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Regards: The Selected Nonfiction of John…

Regards: The Selected Nonfiction of John Gregory Dunne

by John Gregory Dunne

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I thoroughly enjoyed this compilation of essays written over the years by John Gregory Dunne, a journalist, novelist, and screen play writer. However, that's because so many of the things he writes about happened at times or in places which I know very well, or are subjects of great interest to me. Even those which were off the beaten track for me were, if not fascinating, at least interesting. As one would expect of articles written between 1965 and 2004, they are dated. However, if one reads them keeping in mind the time in which they were written they come alive and breathe.

I am not now, nor ever have been, interested in Hollywood, actors, or the movies, but I found his essays about the business of screen play writing amazing. I'd never realized how totally crazy the process is, both financially and practically.

I thought that Quebec Zero was one of the most frightening essays I've ever read, not least because I was born and raised about a hundred miles from where it took place.

Having lived in California 40 years I well remember the influence of Caesar Chavez. In fact, in recognition of his contributions, his birthday is a state holiday. Dunne's essay on Chavez was both fascinating and, I think, absolutely correct about Chavez and his legacy. Now I want to read the book he wrote about Chavez.

There are essays about John Kennedy, Jackie Robinson, Willie Mays, Natalie Wood, and others. All are well written, from a different perspective, and gave me a new view of the subject.

I recommend this book as a microcosm of people and parts of the U. S. now gone, but which should not be forgotten. ( )
  whymaggiemay | Oct 15, 2011 |
Pretty dated and bland. I wanted to give the guy the benefit of the doubt, but there's not much here.

The movie biz and Cesar Chavez's organization of Chicano grapepickers should be more interesting than these pieces about them.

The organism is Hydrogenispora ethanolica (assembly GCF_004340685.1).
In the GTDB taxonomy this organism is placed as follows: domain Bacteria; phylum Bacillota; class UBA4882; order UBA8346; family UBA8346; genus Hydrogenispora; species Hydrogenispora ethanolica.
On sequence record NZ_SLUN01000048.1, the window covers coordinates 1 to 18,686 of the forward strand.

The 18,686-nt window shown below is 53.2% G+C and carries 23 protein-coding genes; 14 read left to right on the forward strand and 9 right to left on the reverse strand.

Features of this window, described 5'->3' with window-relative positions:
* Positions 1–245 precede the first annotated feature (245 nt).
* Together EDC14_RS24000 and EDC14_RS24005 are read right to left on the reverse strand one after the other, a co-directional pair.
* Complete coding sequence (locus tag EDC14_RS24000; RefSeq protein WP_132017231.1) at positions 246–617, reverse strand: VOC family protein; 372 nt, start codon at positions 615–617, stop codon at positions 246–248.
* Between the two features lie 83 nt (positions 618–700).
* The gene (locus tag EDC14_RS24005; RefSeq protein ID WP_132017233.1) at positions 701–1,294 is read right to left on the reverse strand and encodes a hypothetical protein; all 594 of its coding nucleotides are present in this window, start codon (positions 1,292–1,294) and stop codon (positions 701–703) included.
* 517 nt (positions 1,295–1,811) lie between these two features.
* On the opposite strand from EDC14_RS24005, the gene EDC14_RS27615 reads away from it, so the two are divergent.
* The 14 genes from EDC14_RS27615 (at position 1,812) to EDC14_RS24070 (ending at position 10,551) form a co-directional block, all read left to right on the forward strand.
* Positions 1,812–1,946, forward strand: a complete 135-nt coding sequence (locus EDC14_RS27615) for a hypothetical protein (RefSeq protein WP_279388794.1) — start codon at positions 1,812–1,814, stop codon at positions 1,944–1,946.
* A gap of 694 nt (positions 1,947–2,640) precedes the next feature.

The several--seemed like *numerous*--long accounts of the journey of one of the couple's screenplays of insignificant movies (A Star is Born, anyone?) are especially boring and windy. One of these accounts might be suitable for an industry pub or, better, a textbook for a film-making class. This is his selected prose? The best after a culling?

Though it seldom stays in my mind long, when I'm reading Joan Didion's reportage from the 1960s and 1970s, it's certainly absorbing. She has the knack for the telling detail that conveys something of the ethos of the time and place. Dunne never did and as he got older, he became more narcisstic and more tedious.

As for screenwriting, he isn't defensive: it's fun. It financed his and Didion's other writing for a couple of years. Great. It didn't hurt Faulkner either. But ... screenwriting meant hundreds of thousands for the first draft, even back in the 1970s, and Didion has had a few successful books. The two of them also must have got substantial compensation when at least two of their novels were made into movies. They seem to have had a ridiculously lavish lifestyle

Even Dunne's brother's society gossip is more readable (though who knows how well it will age?). Regards is not a book you want to be stuck with at an airport. ( )
  Periodista | Mar 16, 2010 |
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No writer captured the tragic absurdity of late-twentieth-century America better than John Gregory Dunne. For over forty years, he cast an unsparing eye on contemporary America, never flinching from the unpleasant truths he saw around him. Whether novels, screenplays, or nonfiction, his work was marked with a droll wit and a pointed cynicism that often examined buried aspects of public and private life in Hollywood and America at large. This book is a celebration of Dunne's best nonfiction, from frank observations on the film industry, politics, sports, and popular culture to tender reflections on what it was like to raise an adopted daughter. The collection spans his entire career, including his depictions of Las Vegas and an L.A. film studio, and essays from both of his existing compilations, as well as the essays from the last fifteen years of his life, never before collected.--From publisher description.… (more)

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